Next-generation sequence detects ARAP3 as a novel oncogene in papillary thyroid carcinoma

OncoTargets and Therapy, Nov 2016

Next-generation sequence detects ARAP3 as a novel oncogene in papillary thyroid carcinoma Qing-Xuan Wang, En-Dong Chen, Ye-Feng Cai, Yi-Li Zhou, Zhou-Ci Zheng, Ying-Hao Wang, Yi-Xiang Jin, Wen-Xu Jin, Xiao-Hua Zhang, Ou-Chen Wang Department of Oncology, The First Affiliated Hospital of Wenzhou Medical University, Wenzhou, Zhejiang Province, China Purpose: Thyroid cancer is the most frequent malignancies of the endocrine system, and it has became the fastest growing type of cancer worldwide. Much still remains unknown about the molecular mechanisms of thyroid cancer. Studies have found that some certain relationship between ARAP3 and human cancer. However, the role of ARAP3 in thyroid cancer has not been well explained. This study aimed to investigate the role of ARAP3 gene in papillary thyroid carcinoma. Methods: Whole exon sequence and whole genome sequence of primary papillary thyroid carcinoma (PTC) samples and matched adjacent normal thyroid tissue samples were performed and then bioinformatics analysis was carried out. PTC cell lines (TPC1, BCPAP, and KTC-1) with transfection of small interfering RNA were used to investigate the functions of ARAP3 gene, including cell proliferation assay, colony formation assay, migration assay, and invasion assay. Results: Using next-generation sequence and bioinformatics analysis, we found ARAP3 genes may play an important role in thyroid cancer. Downregulation of ARAP3 significantly suppressed PTC cell lines (TPC1, BCPAP, and KTC-1), cell proliferation, colony formation, migration, and invasion. Conclusion: This study indicated that ARAP3 genes have important biological implications and may act as a potentially drugable target in PTC. Keywords: papillary thyroid carcinoma, next-generation sequence, ARAP3, oncogene

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Next-generation sequence detects ARAP3 as a novel oncogene in papillary thyroid carcinoma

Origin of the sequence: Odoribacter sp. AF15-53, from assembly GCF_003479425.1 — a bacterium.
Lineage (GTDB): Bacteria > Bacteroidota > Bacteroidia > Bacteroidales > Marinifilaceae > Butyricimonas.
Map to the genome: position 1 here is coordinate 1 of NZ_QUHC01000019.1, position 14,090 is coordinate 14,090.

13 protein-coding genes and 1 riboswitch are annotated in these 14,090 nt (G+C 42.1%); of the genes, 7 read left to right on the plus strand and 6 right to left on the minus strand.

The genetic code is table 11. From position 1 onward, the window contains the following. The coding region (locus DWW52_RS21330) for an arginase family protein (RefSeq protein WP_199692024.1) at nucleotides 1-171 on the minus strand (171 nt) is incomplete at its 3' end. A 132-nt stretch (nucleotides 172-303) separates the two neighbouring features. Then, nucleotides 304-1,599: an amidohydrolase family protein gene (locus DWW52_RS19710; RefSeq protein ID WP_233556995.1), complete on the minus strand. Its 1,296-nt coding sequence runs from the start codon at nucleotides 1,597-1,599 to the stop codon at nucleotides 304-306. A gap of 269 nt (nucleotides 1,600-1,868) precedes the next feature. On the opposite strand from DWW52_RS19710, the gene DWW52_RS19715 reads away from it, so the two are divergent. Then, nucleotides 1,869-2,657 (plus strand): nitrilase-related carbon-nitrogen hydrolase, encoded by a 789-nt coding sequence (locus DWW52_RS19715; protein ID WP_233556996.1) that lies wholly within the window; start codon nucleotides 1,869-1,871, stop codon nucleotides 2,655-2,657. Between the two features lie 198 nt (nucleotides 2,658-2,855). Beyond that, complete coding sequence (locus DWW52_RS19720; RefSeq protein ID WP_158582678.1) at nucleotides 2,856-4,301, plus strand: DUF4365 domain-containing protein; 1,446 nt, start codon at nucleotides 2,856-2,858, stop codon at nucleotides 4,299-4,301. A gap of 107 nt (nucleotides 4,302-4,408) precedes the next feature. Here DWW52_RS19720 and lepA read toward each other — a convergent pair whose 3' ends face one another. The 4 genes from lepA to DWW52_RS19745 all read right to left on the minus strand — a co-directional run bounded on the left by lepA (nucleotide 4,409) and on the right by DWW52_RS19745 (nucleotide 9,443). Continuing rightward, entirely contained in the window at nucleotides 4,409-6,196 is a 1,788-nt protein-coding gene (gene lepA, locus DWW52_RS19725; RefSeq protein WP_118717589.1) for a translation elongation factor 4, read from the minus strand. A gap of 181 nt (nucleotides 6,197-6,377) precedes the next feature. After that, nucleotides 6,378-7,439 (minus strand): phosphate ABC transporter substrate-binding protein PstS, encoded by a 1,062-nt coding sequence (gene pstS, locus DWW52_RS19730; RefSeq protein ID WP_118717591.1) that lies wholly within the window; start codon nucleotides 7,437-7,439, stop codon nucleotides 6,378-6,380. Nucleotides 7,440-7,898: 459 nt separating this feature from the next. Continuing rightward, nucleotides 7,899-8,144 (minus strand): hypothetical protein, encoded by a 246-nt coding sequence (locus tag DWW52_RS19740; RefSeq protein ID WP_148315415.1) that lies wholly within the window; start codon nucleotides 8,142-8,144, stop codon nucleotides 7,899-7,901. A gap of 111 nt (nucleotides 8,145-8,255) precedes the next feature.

OncoTargets and Therapy next-generation sequence detects ARAP3 as a novel oncogene in papillary thyroid carcinoma 0 Department of Oncology, The First a ffiliated h ospital of Wenzhou Medical University , Wenzhou, Zhejiang Province, china 8 1 0 2 - l u J - 2 1 n o 2 3 1 . 8 4 . 2 3 . 3 1 2 y b / m o c . s s rvpee l.yno PowerdbyTCPDF(ww.tcpdf.org) O r i g i n a l r e s e a r c h Purpose: Thyroid cancer is the most frequent malignancies of the endocrine system, and it has became the fastest growing type of cancer worldwide. Much still remains unknown about the molecular mechanisms of thyroid cancer. Studies have found that some certain relationship between ARAP3 and human cancer. However, the role of ARAP3 in thyroid cancer has not been well explained. This study aimed to investigate the role of ARAP3 gene in papillary thyroid carcinoma. Methods: Whole exon sequence and whole genome sequence of primary papillary thyroid carcinoma (PTC) samples and matched adjacent normal thyroid tissue samples were performed and then bioinformatics analysis was carried out. PTC cell lines (TPC1, BCPAP, and KTC-1) with transfection of small interfering RNA were used to investigate the functions of ARAP3 gene, including cell proliferation assay, colony formation assay, migration assay, and invasion assay. Results: Using next-generation sequence and bioinformatics analysis, we found ARAP3 genes may play an important role in thyroid cancer. Downregulation of ARAP3 significantly suppressed PTC cell lines (TPC1, BCPAP, and KTC-1), cell proliferation, colony formation, migration, and invasion. Conclusion: This study indicated that ARAP3 genes have important biological implications and may act as a potentially drugable target in PTC. - tissue samples and matched adjacent normal thyroid tissue samples and whole genome sequence of 10 primary PTC tissue samples and matched adjacent normal thyroid tissue samples. We then identified ARAP3 gene may act as a novel tumor oncogene in PTC. ARAP3 (ArfGAP with RhoGAP domain, ankyrin repeat, and PH domain 3) encodes a phosphoinositide8 binding protein containing ARF-GAP, RHO-GAP, RAS-021 associating, and pleckstrin homology domains. ARAP3 was l-Ju first identified for its ability to bind to phosphatidylinositol 12n ( 3,4,5 )-triphosphate in porcine leukocytes.15 ARAP3, on 32o activation of PI3K signaling, is found to be recruited to the .841 plasma membrane, regulating lamellipodia formation and ..32 growth factor signaling.15,16 Song et al revealed that ARAP3 321 minimally impacts hematopoietic stem cells in adult bone /yb marrow despite its critical role in embryonic vascular devel.com opment.17 Several studies have found that ARAP3 gene has ss certain relations with human cancers. Yagi et al found that rvpee l.yno ARAP3 inhibits peritoneal dissemination of scirrhous gastric .dow lsue carcinoma cells by regulating cell adhesion and invasion.18 //ww noa However, whether ARAP3 gene also plays an important role ttsp rspe in PTC is still unknown. : h ro Although studies have found that some certain relationfrom F ship between ARAP3 and human cancer, the role of ARAP3 aded in thyroid cancer has not been well explained. In this study, lno by performing next-generation sequence and bioinformatdow ics analysis, we found that ARAP3 gene may also play an rypa important role in thyroid cancer, which has not been reported ehT before. This study aims to investigate the real role of ARAP3 nad gene in PTC. s t e g r a T o c n O Materials and methods Patients and tissue collection Primary PTC samples and matched adjacent normal thyroid tissue samples were obtained at the time of initial surgery. Samples were snap-frozen in liquid nitrogen immediately after surgical resection and subsequently stored at a −80°C freezer. Histopathological slides were reviewed retrospectively for all cases to confirm the histological diagnosis and to ensure abundant cancer content of the tumor by two pathologists. All procedures performed in studies involving human participants were in accordance with the ethical standards of the Ethics Committee of the First Affiliated Hospital of Wenzhou Medical University. Informed consent for the scientific use of biological material was obtained from each patient. cell lines and cell culture The TPC1 and BCPAP cell lines were kindly provided by Professor Mingzhao Xing of the Johns Hopkins University 7162 School of Medicine, Baltimore, MA, USA. KTC-1 cell line was kindly provided by Stem Cell Bank, Chinese Academy of Sciences. The TPC1 and BCPAP were cultured in RPMI1640 supplemented with 10% fetal bovine serum and 1× MEM nonessential amino acids +1× sodium pyruvate. The KTC-1 was cultured in RPMI1640 supplemented with 10% fetal bovine serum and 1× MEM nonessential amino acids. All cell lines were incubated at 37°C in a humidified atmosphere containing 5% CO2. rna isolation and real-time reverse transcription-polymerase chain reaction Total RNA was isolated using TRIZOL Reagent (Invitrogen) and reverse transcription (Toyobo, Osaka, Japan) was performed according to the manufacturer’s instructions. Real-time PCR analysis was performed in triplicate on the ABI prism 7300 sequence detection system (Applied Biosystems, USA) using the THUNDERBIRD SYBR qPCR Mix (Toyobo) according to manufacturer’s instructions. The GAPDH mRNA level was used for normalization. Primer sequences were as follows: ARAP3: 5′-GTGGCTGGCTAGACAAGCTC-3′ (forward) and 5′-TCCTCCCATTGAACTGCACAA-3′ (reverse); GAPDH: 5′-GGTCGGAGTCAACGGATTTG-3′ (forward); and 5′-ATGAGCCCCAGCCTTCTCCAT-3′ (reverse). Protein extraction and Western blot analysis Treated cells were lysed in RIPA lysis buffer (Beyotime, Shanghai, China). An equal amount of protein of about 20 μg was separated by sodium dodecyl sulfate polyacrylamide gel electrophoresis and transferred onto the polyvinylidene fluoride membrane. After blocking with 5% skimmed milk, the polyvinylidene fluoride membrane was incubated with anti-ARAP3 antibody (Abcam, USA). After washing three times with tris-buffered saline and Tween 20, the membrane was incubated with horseradish peroxidase-linked secondary anti-goat immunoglobulin G antibody (Abcam) at room temperature for 1.5 h. GAPDH protein, detected using an anti-GAPDH antibody (Abcam), was used for control. rna interference Small interfering RNA (siRNA) for ARAP3 was purchased from Shanghai Gene Pharma (Shanghai, China) for siRNAmediated gene knockdown, 8×104 (TPC1) or 2×105 cells (BCPAP, KTC-1) were transfected with 10 μL (TPC1) or 7.5 μL (KTC-1) or 5 μL (BCPAP) siRNA (20 μM) and 4 μL RNAiMAX (Life Technologies, Carlsbad, CA, USA) in a 6-well plate according to the manufacturer’s 8 1 0 2 l u J 2 1 n o 2 3 1 . 8 4 . 2 3 . 3 1 2 y b / m o c . s s rvpee l.yno .dow lsue w a /w no :/s rs ttp pe h ro from F d e d a o l n w o d y p a r e h T d n a s t e g r a T o c n O recommendations. Cells were harvested 48 h after transfection for subsequent protein or RNA expression analysis. cell proliferation assay and colony formation assay For the proliferation assay, TPC1, KTC-1 cells (3×103 cells) and BCPAP cells (5×103 cells) were seeded in 96-well plates and then transfected with siRNA. All cells were then incubated at 37°C for consecutive 5 days. MTS (Solution Cell Proliferation Assay; Promega, Fitchburg, WI, USA) was added to the cells and, following a 2-h incubation, absorbance was measured at 490 nm using Spectramax M5 (Molecular Devices, Sunnyvale, CA, USA). For the colony forming assay, the three transfectant cells or control cells (2×103 cells for TPC1 and KTC-1, 4×103 cells for BCPAP) were seeded in 6-well plates, incubated for 8–14 days and then fixated with 4% PFA (paraformaldehyde; Sigma, USA) for 30 min and stained with 0.01% crystal violet for 30 min. All assays were performed in triplicate. Migration and invasion assays To detect the changed capacity of tumor cell migration, transwell cell culture chambers were used, according to the manufacturer’s instructions (Corning Costar Corp, Cambridge, MA, USA). The three transfectant cells or control cells (5×104 cells) were seeded in the upper chamber and the lower chamber was filled with culture medium supplemented with 10% fetal bovine serum. The cells were then incubated at 37°C in a humidified incubator in 5% CO2 for 24 h. Cells that did not traverse the filter were wiped off. Migrating cells on the reverse side of the filter were fixated with 4% PFA (Sigma) for 30 min and stained with 0.01% crystal violet for 30 min, and photographed under light microscope. To detect the changed capacity of tumor cell invasion, transwell cell culture chambers were used, according to the manufacturer’s instructions (Corning Costar Corp). The three transfectant cells or control cells (1×105 cells for TPC1, 2×105 cells for BCPAP and KTC-1) were seeded in the upper chamber and the lower chamber was filled with culture medium supplemented with 20% fetal bovine serum. The cells were then incubated at 37°C in a humidified incubator in 5% CO2 for 24 h. Cells that did not traverse the filter were wiped off. Cells on the reverse side of the filter were fixated with 4% PFA (Sigma) for 30 min and stained with 0.01% crystal violet for 30 min, and photographed under light microscope. statistical analysis Data on normal distribution were expressed as mean ± standard deviation and were compared with t-test. Categorical variables were expressed as percentage and were compared with chi-square test or Fisher’s exact test, as appropriate. All P-values were two sided, and a P-value of 0.05 was considered statistically significant. Statistical analysis was performed with SPSS software version 19.0 (SPSS, Chicago, IL, USA). GraphPad Prism 5 (GraphPad Software, La Jolla, CA, USA) was used for graphs. Results ARAP3 mutation was all found in patients without BraF V600e mutation We performed whole exon sequence of 65 paired PTC tissue samples and whole genome sequence of 10 paired PTC tissue samples. Among all the 75 patients (38 patients are BRAF V600E positive and 37 patients are BRAF V600E negative), ARAP3 mutation (141052399) was found in 4 patients without BRAF V600E mutation. None was found in patients with BRAF V600E mutation. A recurrence mutation (141052399) in 4 of all the 75 patients was identified. The detailed information of ARAP3 mutation (141052399) detected by nextgeneration sequence is shown in Table 1. The mutation rate was low in these four patients, with 11.76%, 13.04%, 12.5%, 11.54%, respectively. ARAP3 downregulation suppressed TPc1, BcP aP, and KTc-1 cell proliferation and colony formation To determine whether ARAP3 really plays an oncogenic role in thyroid cancer, we downregulated the gene expression level of ARAP3 by using siRNA. As shown in Figure 1, ARAP3 mRNA expression was effectively downregulated in both RNA and protein level. Then we carried out cell proliferation assays and colony formation assays in three PTC cell lines submit your manuscript | www.dovepress.com Dovepress 7163 8 1 0 2 l u J 2 1 n o 2 3 1 . 8 4 . 2 3 . 3 1 2 y b / m o c . s s rvpee l.yno ARAP3 downregulation inhibited TPc1, BcP aP, and KTc-1 migration and invasion Next, to investigate the role of ARAP3 in the migratory and invasive abilities of thyroid cancer cell lines (TPC1, BCPAP, and KTC-1), we carried out the migration and transwell invasion assays. The migration assays showed that it was significantly reduced in ARAP3 downregulation groups (S1 and S2) compared with the control cells (NC) (Figure 3). All three cell lines (TPC1, BCPAP, and KTC-1) transfected with siRNA migrated much less cells than the control cells after 24 h seeding (Figure 3, P0.05). It was more distinct in TPC1 and BCPAP than KTC-1. The transwell invasion assays also showed a similar result that ARAP3 downregulation significantly inhibited invasive capacity of three thyroid cancer cell lines (TPC1, BCPAP, and KTC-1). As shown in Figure 4, an obvious decrease in the number of invading cells between cell lines transfected with siRNA and the control cells (P0.05). These together indicated ARAP3 gene as a significant oncogene involving in tumorigenesis metastasis in PTC. Discussion Although much progress in genetic research had been made for thyroid cancer, much still remains unknown about the molecular mechanisms of PTC. There are still more than 4% PTC cases with unknown oncogenic driver and many epigenetic alterations have not yet been well studied.19 Using 8 1 0 2 l u J 2 1 n o 2 3 1 . 8 4 . 2 3 . 3 1 2 y b / m o c . s s rvpee l.yno .dow lsue w a /w no / :s rs ttp pe h ro om F fr d e d a o l n w o d y p a r e h T d n a s t e g r a T o c n O whole exon sequence and whole genome sequence, ARAP3 gene was found to may be act as an important oncogenic role in PTC. Some studies have demonstrated that ARAP3 gene was associated with human diseases such as embryonic vascular development and gastric cancer. ARAP3 gene were previously found to inhibit peritoneal dissemination of scirrhous gastric carcinoma cells by regulating cell adhesion and invasion.18 However, little is known about its function in human cancer especially thyroid cancer. In this study, the aim was to investigate the potential tumorigenic role of ARAP3 gene in thyroid cancer. Using whole exon sequence and whole genome sequence, a recurrence mutation (141052399) was found in 4 of all the 75 patients in ARAP3 gene. Moreover, it was missense mutation and amino submit your manuscript | www.dovepress.com Dovepress 7165 8 1 0 2 l u J 2 1 n o 2 3 1 . 8 4 . 2 3 . 3 1 2 y b / m o c . s s rvpee l.yno .dow lsue om F fr d e d a o l n w o d y p a r e h T d n a s t e g r a T o c n O ings suggest that ARAP3 may play a critical role in thyroid w a ://sw rsno cancer and prompted us to take the next step to functionally ttp pe study the ARAP3 gene in cell lines. Therefore, three thyroid h ro cancer cell lines, TPC1, BCPAP, and KTC-1, were chosen as cellular models for PTC. Then, using cellular and molecular approaches, ARAP3 downregulation was shown to lead to the inhibition of the ability of cell proliferation and the ability of migration and invasion, which are all well consistent with ARAP3 being a tumorigenic role in thyroid cancer. However, this study has some limitations. First, this study has not yet confirmed the existence of aforementioned point mutation detected by next-generation sequence. Conventional methods such as Sanger sequence were not sensitive enough to detected the mutation, because the rate of mutation bases is too low (Table 1). More sensitive methods need to be explored. Second, our study did not analysis relationship between clinicopathologic features and ARAP3 gene mutation and expression, such as lymph node metastasis and disease-free survival. Third, the specific mechanisms involved in the tumorigenic role of ARAP3 and whether there is epigenetic alteration in the ARAP3 gene in thyroid cancer still remains to be investigated. All in all, in this study, by using high-throughput sequence, bioinformatics analysis, and cellular and molecular approaches, exertion of ARAP3 gene as a tumorigenic role in PTC was demonstrated, particularly in proliferation and tumor metastasis, which add to our understanding of the molecular pathogenesis of PTC. This study indicated that submit your manuscript | www.dovepress.com Dovepress acid was located in one of the protein domains. These findARAP3 gene has important biological implications and may act as a potentially drugable target in PTC. Acknowledgments The authors acknowledge Chuan-Meng Pan who helped to perform statistical analysis. This work was supported by a grant from the National High Technology Research and Development Program of 863 project of China (NO 2012AA02A210) and Major Science and Technology Projects of Zhejian Province (2015C03052). Disclosure References The authors report no conflicts of interest in this work. 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Qing-Xuan Wang, En-Dong Chen, Ye-Feng Cai, Yi-Li Zhou, Zhou-Ci Zheng, Ying-Hao Wang, Yi-Xiang Jin, Wen-Xu Jin, Xiao-Hua Zhang, Ou-Chen Wang. Next-generation sequence detects ARAP3 as a novel oncogene in papillary thyroid carcinoma, OncoTargets and Therapy, 2016, 7161-7167, DOI: 10.2147/OTT.S115668